Cancellara finds middle ground with Trek in Worlds preparation

Swiss rider ready to “enjoy the last pain of the year”

Fabian Cancellara hesitated when the question was put to him, and then smiled sheepishly. The Swiss rider had just led his Trek Factory Racing squad to 7th place in the team time trial at the World Championships, but had he lined up in the event by choice or out of obligation?

After all, Cancellara’s focus through the second half of the season has been exclusively on the fourth Sunday in September and the Worlds road race, to such an extent that he will even forgo the Wednesday’s individual time trial to save himself for the weekend.

“Eh, good question,” Cancellara said. “I think to skip the time trial was already somehow necessary for me because the main goal is Sunday, that’s not a secret.”

The team time trial was introduced by the UCI to give trade teams a window during its showpiece week of racing, and it was no surprise that Trek demanded the presence of its marquee name, though Cancellara was quick to stress that there had been no vexed club versus country debate. Trek manager Luca Guercilena, after all, also moonlights as the Swiss national team coach.

“I had to find the middle way from my own experience towards my training and also the political situation with Trek and the team,” Cancellara explained. “There’s a whole mix – that’s not a secret and that’s how it is. It’s not just ‘ok, I can do whatever I want’ and the team does whatever it wants. We find a middle way and on the end I love also the team time trial.”

Indeed, Cancellara and Trek have been striking compromises with Ponferrada in mind for several months. Since bringing the curtain down on the opening part of his year at Paris-Roubaix, the world championships road race has been the overarching objective, but the 33-year-old is aware of his responsibilities – sporting and commercial – to his team.

Riding the Tour de France did not necessarily tally with preparing for Ponferrada, perhaps, but in Trek’s first year of title sponsorship, they could not travel to the Grande Boucle without their most marketable name, and so Cancellara raced the first week in France before quietly pulling out on the first rest day to keep his powder dry for September.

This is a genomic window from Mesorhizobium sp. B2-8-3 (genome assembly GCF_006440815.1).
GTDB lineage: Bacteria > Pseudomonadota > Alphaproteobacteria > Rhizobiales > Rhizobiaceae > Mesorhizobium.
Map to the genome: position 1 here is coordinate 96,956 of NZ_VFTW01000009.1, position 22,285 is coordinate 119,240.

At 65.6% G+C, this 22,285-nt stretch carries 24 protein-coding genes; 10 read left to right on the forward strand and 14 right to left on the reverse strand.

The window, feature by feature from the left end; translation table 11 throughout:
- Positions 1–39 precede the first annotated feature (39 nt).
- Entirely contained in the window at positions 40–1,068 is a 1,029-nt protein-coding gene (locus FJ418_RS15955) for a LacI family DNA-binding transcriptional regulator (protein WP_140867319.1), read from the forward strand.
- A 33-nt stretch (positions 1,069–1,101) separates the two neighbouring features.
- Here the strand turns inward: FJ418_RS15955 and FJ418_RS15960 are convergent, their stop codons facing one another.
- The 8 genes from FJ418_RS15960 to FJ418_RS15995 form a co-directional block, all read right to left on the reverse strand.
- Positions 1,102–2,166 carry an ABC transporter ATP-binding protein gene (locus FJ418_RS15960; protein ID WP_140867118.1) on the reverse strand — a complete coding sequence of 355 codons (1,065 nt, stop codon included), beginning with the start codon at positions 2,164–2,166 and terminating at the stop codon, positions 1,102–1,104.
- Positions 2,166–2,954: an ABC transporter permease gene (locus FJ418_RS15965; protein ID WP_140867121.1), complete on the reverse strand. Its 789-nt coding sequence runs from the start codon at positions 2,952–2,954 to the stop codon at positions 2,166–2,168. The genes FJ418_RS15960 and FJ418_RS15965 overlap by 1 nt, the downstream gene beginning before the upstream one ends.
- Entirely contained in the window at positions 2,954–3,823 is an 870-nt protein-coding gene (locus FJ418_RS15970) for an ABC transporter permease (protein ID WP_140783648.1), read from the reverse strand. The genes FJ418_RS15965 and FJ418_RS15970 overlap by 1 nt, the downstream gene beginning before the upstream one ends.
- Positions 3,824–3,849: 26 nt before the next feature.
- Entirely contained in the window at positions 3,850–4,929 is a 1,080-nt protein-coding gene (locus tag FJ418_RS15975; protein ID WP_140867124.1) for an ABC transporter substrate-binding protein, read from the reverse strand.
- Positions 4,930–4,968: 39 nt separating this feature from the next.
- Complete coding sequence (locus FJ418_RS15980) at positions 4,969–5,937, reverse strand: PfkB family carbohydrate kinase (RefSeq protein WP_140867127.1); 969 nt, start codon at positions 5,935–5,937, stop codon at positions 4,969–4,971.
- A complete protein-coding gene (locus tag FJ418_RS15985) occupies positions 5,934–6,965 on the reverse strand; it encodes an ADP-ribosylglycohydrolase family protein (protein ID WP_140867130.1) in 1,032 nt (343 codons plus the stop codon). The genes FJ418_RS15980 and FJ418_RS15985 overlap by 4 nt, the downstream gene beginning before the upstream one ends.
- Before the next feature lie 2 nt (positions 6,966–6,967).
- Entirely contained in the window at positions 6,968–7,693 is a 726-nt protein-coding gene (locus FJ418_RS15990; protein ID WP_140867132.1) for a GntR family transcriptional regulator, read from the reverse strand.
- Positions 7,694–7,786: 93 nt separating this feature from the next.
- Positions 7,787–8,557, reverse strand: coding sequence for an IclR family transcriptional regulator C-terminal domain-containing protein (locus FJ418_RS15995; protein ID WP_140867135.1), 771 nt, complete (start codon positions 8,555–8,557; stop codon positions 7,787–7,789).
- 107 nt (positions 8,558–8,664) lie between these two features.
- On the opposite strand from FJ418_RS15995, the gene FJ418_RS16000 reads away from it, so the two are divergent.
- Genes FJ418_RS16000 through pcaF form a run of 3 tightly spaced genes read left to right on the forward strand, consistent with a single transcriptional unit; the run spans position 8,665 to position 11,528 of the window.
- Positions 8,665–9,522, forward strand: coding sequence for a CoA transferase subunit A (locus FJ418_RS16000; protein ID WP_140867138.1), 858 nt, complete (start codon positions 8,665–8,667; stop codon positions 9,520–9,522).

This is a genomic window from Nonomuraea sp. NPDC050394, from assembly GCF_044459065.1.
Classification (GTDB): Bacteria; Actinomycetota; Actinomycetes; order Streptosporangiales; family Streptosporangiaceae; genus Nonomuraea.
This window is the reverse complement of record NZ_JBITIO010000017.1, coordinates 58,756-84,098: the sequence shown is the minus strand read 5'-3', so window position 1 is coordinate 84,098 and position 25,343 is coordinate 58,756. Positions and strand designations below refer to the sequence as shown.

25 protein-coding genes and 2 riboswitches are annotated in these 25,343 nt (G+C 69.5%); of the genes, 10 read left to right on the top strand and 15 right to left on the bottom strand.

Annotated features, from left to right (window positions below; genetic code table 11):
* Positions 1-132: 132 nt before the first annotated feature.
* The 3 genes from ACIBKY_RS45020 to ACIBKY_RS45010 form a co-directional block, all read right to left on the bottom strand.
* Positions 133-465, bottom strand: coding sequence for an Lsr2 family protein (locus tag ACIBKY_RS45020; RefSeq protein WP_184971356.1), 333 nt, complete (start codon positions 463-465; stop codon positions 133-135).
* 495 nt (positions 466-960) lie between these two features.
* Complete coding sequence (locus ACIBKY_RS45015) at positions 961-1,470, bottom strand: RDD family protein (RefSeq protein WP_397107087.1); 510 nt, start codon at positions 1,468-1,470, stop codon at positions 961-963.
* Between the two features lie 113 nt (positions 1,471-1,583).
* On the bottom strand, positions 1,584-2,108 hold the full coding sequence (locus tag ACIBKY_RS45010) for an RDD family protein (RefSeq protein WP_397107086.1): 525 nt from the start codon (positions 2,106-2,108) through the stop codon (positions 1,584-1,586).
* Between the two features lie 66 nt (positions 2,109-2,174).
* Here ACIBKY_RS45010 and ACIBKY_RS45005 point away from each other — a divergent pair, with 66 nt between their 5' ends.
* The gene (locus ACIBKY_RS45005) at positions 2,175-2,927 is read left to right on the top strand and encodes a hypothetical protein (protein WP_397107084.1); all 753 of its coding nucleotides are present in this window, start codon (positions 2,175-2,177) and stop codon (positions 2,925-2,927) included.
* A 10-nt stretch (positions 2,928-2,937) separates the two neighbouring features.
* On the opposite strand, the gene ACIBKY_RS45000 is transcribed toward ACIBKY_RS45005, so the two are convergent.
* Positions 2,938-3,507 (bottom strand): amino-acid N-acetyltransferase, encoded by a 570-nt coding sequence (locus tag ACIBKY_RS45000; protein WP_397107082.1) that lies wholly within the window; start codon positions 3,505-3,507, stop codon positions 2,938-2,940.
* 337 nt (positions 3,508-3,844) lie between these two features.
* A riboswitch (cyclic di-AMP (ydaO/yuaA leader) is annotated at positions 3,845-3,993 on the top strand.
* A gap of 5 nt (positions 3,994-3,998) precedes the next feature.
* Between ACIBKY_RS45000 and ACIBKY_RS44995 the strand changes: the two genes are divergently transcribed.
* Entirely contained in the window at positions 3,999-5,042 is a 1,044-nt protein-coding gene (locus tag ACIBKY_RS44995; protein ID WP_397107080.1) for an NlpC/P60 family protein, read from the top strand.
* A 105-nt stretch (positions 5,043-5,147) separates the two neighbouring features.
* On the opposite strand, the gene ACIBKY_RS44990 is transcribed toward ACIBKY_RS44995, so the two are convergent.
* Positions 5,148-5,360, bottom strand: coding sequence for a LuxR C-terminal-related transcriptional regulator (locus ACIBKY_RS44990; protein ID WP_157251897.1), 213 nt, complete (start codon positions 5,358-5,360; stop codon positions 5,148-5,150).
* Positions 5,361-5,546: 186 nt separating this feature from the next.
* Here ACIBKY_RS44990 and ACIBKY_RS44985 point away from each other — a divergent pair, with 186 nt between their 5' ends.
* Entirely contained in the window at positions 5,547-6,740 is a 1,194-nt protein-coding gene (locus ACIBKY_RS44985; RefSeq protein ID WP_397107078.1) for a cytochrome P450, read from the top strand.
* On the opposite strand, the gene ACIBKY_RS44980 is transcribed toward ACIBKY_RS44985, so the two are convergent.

Getting tired?

Although Cancellara will not compete against Tony Martin and Bradley Wiggins in the time trial, he will remain in north-western Spain for the remainder of the week as he completes his preparation for the Worlds, and he told the group of reporters in the mixed zone after the team time trial that he is feeling the effects of a long campaign.

“I will stay here. I will of course do my last training here and I’m looking forward to the race,” he said, adding: “I’m looking forward to my holidays too. I don’t say I’m tired, but I’m getting tired.”

Cancellara’s gaunt face and his brief but impressive cameos at the recent Vuelta a España suggest that he is reaching a crescendo rather than the end of his tether, however, but then the triple Tour of Flanders winner is no stranger to the occasional mind game ahead of a major event.

In spring, Cancellara has the tendency to plant little seeds of doubt in the minds of his rivals – an aside to the press here, a fierce acceleration there – while his own form blossoms ahead of the cobbled classics. This autumn, meanwhile, he seems happy to let on that he may be too weary to reap the benefits of what he has sown in training through the summer months.

“We’re not in Firenze, we’re in a place where it’s maybe hard to really motivate the last thing,” Cancellara said of the Ponferrada Worlds. “But I’m focused and that’s what counts. That’s what it’s all about now. I’ll just enjoy the last pain of the year and that’s all.”

Cancellara does have on very legitimate reason to downplay his rainbow jersey aspirations, of course. By a curious quirk of the Byzantine scoring system that govern the designation of berths for the road race, WorldTour points scored by Pro Continental riders do not count towards a nation’s total. As a result, Cancellara will have just two Swiss teammates for company on Sunday.

“Of course now we’re starting with just two riders, so things are different,” he said. “There are many other riders and nationalities with a super strong team but we know it’s the Worlds, and the Worlds is always a difficult race.”

Cancellara was coy, however, when a pair of local reporters asked if he felt the Ponferrada course was selective enough for his designs. “I’m talking about today, not about Sunday,” he said. “From tomorrow, we’ll start thinking about Sunday.”

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